I had a brief moment of insanity last night thinking that it would be a good idea to leave my house at 10:30 PM, drive 45 minutes to Elmore State Park, and hike over 2 miles up to a fire tower, all to have the slim chance of possibly seeing some northern lights. Then I did the math and realized I wouldn’t be home until 4 AM at the earliest, and that nixed that idea. But it was still a good idea to hike Elmore in the daylight today.
We got there after lunch and wore our snowshoes since the high would be in the 50s and it was very sunny – even packed down snow could get soft in those conditions. After at least .6 mile hiking in on the road from the winter parking lot, we made it to the trailhead and started up the Fire Tower Trail. The trail still followed an old woods road for a while, so it was an easy hike to get started. We were sort of planning a loop hike, but could see when we passed the Ridge Trail junction (where we planned to come out later) that no one had been that way in quite a while.
Eventually, the trail turned to start going uphill at a steeper grade and the denser trees dripped on us as their ice melted in the sun. We made it to the old cabin clearing and enjoyed some views of Lake Elmore before finishing the climb to the summit of Elmore Mountain at 2608′.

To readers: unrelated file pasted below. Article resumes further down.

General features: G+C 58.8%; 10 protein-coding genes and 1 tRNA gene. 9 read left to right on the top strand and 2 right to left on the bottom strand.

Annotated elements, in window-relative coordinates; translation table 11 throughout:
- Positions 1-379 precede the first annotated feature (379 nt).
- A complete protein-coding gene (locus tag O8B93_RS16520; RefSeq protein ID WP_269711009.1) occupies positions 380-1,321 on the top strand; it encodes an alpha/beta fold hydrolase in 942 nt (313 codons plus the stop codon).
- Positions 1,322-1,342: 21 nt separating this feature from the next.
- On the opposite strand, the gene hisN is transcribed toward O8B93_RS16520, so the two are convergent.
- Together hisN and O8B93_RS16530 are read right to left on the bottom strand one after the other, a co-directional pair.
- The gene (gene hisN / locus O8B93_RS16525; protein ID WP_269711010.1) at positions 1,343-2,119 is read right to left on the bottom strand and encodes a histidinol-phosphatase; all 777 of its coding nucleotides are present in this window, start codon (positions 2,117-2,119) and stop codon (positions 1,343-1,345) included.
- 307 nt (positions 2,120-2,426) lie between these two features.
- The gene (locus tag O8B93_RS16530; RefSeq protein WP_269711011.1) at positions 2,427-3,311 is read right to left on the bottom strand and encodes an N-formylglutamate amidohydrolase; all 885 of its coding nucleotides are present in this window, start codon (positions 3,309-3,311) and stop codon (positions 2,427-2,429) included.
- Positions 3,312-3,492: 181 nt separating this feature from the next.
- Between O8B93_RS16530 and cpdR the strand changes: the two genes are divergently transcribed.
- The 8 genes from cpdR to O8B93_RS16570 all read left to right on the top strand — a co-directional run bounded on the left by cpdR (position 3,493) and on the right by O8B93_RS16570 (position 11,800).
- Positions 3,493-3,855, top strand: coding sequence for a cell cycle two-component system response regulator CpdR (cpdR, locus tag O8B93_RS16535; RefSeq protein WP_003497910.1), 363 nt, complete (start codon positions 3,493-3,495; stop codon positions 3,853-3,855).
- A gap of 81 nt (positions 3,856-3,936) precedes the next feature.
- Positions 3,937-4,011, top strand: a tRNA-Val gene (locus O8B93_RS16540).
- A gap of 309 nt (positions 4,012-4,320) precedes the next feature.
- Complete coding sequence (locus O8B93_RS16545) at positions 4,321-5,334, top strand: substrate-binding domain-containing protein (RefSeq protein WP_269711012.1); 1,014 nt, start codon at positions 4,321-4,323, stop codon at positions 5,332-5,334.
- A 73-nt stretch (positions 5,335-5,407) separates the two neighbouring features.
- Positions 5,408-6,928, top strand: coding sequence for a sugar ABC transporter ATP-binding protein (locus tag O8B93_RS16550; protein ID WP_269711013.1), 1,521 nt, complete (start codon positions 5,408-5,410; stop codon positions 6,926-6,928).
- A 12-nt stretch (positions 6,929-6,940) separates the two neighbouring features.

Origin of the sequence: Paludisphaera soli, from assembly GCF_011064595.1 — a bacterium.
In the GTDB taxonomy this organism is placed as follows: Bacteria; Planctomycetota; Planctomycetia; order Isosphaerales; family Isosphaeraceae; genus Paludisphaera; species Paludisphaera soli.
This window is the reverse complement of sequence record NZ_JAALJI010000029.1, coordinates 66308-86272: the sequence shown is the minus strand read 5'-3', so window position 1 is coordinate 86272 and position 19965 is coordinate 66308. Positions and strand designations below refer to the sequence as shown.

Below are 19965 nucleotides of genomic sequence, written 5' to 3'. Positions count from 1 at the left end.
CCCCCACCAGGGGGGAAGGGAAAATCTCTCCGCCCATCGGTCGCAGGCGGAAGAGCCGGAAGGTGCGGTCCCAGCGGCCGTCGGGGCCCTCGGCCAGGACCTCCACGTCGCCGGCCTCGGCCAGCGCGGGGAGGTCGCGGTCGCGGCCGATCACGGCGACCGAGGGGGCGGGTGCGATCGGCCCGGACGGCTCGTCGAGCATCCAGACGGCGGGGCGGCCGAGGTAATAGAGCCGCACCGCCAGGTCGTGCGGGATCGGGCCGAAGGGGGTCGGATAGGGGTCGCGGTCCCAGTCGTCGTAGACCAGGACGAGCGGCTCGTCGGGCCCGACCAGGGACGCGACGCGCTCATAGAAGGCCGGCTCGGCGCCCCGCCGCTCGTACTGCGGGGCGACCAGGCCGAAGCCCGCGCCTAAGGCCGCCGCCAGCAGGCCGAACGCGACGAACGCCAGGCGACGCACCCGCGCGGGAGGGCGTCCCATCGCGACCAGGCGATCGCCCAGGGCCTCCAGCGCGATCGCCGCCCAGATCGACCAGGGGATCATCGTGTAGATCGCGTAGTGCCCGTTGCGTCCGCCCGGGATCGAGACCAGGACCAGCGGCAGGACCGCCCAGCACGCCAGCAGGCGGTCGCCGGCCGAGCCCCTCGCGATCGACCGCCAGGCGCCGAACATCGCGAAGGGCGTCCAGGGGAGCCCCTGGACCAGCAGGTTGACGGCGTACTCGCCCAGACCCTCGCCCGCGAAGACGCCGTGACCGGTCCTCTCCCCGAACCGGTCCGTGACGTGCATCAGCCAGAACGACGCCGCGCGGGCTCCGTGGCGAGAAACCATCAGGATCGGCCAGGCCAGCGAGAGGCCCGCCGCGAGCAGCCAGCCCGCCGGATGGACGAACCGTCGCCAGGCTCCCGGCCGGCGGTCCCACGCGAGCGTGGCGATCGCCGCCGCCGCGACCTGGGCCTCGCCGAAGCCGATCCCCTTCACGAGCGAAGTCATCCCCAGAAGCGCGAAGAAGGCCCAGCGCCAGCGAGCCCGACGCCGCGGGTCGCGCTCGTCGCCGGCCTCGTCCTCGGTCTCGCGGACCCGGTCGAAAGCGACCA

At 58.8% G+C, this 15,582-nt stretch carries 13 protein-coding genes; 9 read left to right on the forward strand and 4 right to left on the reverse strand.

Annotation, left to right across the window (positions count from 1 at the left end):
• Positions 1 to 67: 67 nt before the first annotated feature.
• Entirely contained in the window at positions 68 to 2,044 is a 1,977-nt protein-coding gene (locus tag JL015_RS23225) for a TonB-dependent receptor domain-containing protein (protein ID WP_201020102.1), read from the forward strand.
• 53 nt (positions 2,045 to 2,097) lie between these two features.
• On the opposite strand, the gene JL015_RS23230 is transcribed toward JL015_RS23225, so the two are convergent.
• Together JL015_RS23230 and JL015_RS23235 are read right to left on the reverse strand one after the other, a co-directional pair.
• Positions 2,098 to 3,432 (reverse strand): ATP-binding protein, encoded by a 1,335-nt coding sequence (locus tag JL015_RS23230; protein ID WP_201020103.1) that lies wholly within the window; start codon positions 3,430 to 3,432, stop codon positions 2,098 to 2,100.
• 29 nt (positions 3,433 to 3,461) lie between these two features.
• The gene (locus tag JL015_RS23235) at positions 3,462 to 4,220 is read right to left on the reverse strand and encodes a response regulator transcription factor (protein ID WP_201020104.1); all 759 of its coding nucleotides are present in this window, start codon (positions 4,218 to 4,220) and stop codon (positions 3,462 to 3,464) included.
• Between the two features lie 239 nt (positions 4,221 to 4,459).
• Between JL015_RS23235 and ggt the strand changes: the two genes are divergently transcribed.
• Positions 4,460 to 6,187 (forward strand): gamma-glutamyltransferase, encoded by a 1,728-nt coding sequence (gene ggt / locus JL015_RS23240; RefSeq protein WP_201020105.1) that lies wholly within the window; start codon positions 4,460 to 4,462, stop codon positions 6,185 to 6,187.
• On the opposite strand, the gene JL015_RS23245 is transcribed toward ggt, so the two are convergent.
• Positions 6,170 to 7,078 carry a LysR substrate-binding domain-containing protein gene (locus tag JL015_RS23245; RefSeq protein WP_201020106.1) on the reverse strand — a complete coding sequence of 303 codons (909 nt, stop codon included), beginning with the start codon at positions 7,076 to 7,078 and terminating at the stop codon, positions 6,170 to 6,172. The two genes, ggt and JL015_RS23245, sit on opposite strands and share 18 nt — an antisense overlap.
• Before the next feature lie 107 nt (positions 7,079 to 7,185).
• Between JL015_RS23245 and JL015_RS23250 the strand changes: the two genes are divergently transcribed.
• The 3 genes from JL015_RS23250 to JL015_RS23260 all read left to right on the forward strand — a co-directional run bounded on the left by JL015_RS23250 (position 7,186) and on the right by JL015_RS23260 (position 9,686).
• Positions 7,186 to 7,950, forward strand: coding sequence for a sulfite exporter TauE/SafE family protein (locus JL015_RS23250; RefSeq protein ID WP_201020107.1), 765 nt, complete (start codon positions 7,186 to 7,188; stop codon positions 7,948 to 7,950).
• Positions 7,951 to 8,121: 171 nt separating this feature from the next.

We had the fire tower to ourselves, and although it was a bit windy up there, it wasn’t too cold. When some other folks arrived, we headed back down for a snack and to check out how far the Ridge Trail was packed out from the summit. I figured it would at least be packed out the half mile to Balancing Rock, but it didn’t go far at all before the people making the snowshoes tracks lost the trail and turned back.
We looked around for a bit and were able to find the trail so we kept going, but continued to lose it here and there. At one point, we checked GPS because it didn’t seem to go in any direction that made sense. But when we pushed through some low trees on what looked like a very steep slope, we found the trail again. The snow was very wet and heavy on our snowshoes as we took turns breaking trail.
We couldn’t see the base of Balancing Rock with all the snow so it didn’t look quite as impressive as it had before. From there, the trail started descending off the ridgeline and we were able to find the trail much more easily amongst the taller trees.
It still took quite a bit longer than we planned to break trail back to the junction with the Fire Tower Trail near the trailhead. I was getting hungry since it was dinnertime so I was eager to get back to the car.
The hike was probably 6 miles with the added walking from the winter lot and the added wandering around searching for trail. Another beautiful bluebird hike!